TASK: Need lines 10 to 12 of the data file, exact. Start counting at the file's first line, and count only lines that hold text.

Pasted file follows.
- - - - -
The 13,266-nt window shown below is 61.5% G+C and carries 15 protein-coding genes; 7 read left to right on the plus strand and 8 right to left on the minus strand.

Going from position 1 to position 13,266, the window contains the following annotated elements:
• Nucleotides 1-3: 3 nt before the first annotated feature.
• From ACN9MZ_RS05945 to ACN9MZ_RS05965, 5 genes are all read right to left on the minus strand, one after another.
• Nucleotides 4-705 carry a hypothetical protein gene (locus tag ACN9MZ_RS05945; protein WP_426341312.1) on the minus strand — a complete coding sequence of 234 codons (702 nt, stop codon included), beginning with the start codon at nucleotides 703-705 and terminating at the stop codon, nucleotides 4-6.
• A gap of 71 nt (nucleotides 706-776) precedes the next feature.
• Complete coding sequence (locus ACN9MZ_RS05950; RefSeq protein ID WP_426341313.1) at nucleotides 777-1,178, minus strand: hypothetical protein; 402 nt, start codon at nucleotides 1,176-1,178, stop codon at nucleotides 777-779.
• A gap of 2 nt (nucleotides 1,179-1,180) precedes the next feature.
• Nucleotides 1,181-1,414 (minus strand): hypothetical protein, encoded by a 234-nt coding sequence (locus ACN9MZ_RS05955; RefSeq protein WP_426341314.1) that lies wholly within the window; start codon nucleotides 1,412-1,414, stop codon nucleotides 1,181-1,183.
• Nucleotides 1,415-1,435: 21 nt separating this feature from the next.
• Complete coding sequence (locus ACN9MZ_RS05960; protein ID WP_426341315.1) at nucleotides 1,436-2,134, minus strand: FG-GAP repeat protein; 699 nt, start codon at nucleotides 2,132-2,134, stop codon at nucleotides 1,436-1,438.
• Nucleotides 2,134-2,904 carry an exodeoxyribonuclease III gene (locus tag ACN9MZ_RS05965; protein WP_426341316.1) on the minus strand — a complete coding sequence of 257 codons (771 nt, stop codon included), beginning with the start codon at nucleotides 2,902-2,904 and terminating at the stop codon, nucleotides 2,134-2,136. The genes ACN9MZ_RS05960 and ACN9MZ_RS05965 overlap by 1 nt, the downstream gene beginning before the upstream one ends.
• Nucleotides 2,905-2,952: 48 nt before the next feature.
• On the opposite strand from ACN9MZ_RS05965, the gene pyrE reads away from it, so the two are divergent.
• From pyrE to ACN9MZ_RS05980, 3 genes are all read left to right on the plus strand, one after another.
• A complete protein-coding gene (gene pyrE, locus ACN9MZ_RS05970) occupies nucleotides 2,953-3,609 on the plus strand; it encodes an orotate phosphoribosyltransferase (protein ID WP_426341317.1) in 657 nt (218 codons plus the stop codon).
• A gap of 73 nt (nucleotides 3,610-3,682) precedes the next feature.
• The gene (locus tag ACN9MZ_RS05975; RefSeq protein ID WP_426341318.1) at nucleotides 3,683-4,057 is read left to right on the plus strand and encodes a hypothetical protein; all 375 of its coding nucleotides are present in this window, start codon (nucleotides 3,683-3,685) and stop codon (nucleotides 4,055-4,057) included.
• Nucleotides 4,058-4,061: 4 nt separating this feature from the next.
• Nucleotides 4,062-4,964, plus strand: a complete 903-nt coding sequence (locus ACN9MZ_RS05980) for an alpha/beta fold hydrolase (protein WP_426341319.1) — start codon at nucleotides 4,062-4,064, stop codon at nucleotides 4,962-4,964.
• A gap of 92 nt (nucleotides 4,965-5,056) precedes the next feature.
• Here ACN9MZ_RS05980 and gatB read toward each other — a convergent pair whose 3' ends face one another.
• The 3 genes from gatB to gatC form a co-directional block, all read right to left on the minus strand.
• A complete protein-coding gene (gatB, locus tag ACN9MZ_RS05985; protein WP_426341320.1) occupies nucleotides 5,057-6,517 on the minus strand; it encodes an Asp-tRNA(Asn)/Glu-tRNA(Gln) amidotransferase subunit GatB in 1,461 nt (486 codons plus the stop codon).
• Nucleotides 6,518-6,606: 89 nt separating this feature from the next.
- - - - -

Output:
• Nucleotides 1,415-1,435: 21 nt separating this feature from the next.
• Complete coding sequence (locus ACN9MZ_RS05960; protein ID WP_426341315.1) at nucleotides 1,436-2,134, minus strand: FG-GAP repeat protein; 699 nt, start codon at nucleotides 2,132-2,134, stop codon at nucleotides 1,436-1,438.
• Nucleotides 2,134-2,904 carry an exodeoxyribonuclease III gene (locus tag ACN9MZ_RS05965; protein WP_426341316.1) on the minus strand — a complete coding sequence of 257 codons (771 nt, stop codon included), beginning with the start codon at nucleotides 2,902-2,904 and terminating at the stop codon, nucleotides 2,134-2,136. The genes ACN9MZ_RS05960 and ACN9MZ_RS05965 overlap by 1 nt, the downstream gene beginning before the upstream one ends.